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Today is the first of two days of hearings. Tomorrow Zuckerberg will stand before the House Energy and Commerce Committee.

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On Monday, Facebook began notifying the up to 87 million users whose information may have been compromised and given to Cambridge Analytica. As Facebook CEO Mark Zuckerberg testifies before Congress Tuesday and Wednesday, lawmakers like Sen. Bill Nelson have raised privacy concerns.

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Take the everyday sounds of a city - traffic, people's voices - give them to composer and MIT professor Tod Machover and out comes a symphony.

(SOUNDBITE OF TOD MACHOVER'S "A TORONTO SYMPHONY")

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Facebook took center stage on Capitol Hill today as founder and CEO Mark Zuckerberg answered to senators on the judiciary and commerce committees, and he started with an apology.

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America has had its first black baseball player, its first black astronaut, its first black president — but after the firsts, the world is still full of onlies. Sometimes the only-ness is existential — like the only black student in a private school. Sometimes it's incidental — the only black woman in an hour-long yoga class.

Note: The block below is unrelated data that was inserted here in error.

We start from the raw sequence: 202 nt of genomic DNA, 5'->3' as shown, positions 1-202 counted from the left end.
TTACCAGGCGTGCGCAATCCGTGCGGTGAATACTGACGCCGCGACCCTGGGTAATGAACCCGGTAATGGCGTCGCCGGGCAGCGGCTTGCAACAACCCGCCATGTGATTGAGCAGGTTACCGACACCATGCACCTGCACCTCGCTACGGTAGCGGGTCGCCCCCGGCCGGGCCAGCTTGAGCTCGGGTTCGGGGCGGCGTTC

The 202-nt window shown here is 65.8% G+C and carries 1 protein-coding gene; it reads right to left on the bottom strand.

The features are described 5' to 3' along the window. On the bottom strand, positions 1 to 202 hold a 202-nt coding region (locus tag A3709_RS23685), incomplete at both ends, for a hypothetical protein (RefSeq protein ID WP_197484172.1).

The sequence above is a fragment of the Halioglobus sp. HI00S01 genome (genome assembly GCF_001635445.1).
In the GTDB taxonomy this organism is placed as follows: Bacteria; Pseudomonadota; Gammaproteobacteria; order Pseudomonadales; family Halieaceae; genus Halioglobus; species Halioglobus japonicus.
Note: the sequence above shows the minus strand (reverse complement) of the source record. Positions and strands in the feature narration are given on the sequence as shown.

The new horror movie A Quiet Place is a hit at the box office and with critics. It's also notable for its lack of sound, which poses a problem for lovers of movie-theater popcorn.

Facebook founder and CEO Mark Zuckerberg is preparing to testify Tuesday and Wednesday before lawmakers on Capitol Hill. They'll ask him how Facebook let the data of up to 87 million unknowing users get into the hands of the political firm Cambridge Analytica.

Facebook began notifying those users Monday. But this is just the latest controversy for the social network, famously launched from Zuckerberg's Harvard dorm room.

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For the first time ever, imports of elastic knit pants surpassed imports of jeans in 2017, according to the U.S. Census Bureau. But big denim-makers are fighting back, says Bloomberg reporter Kim Bhasin.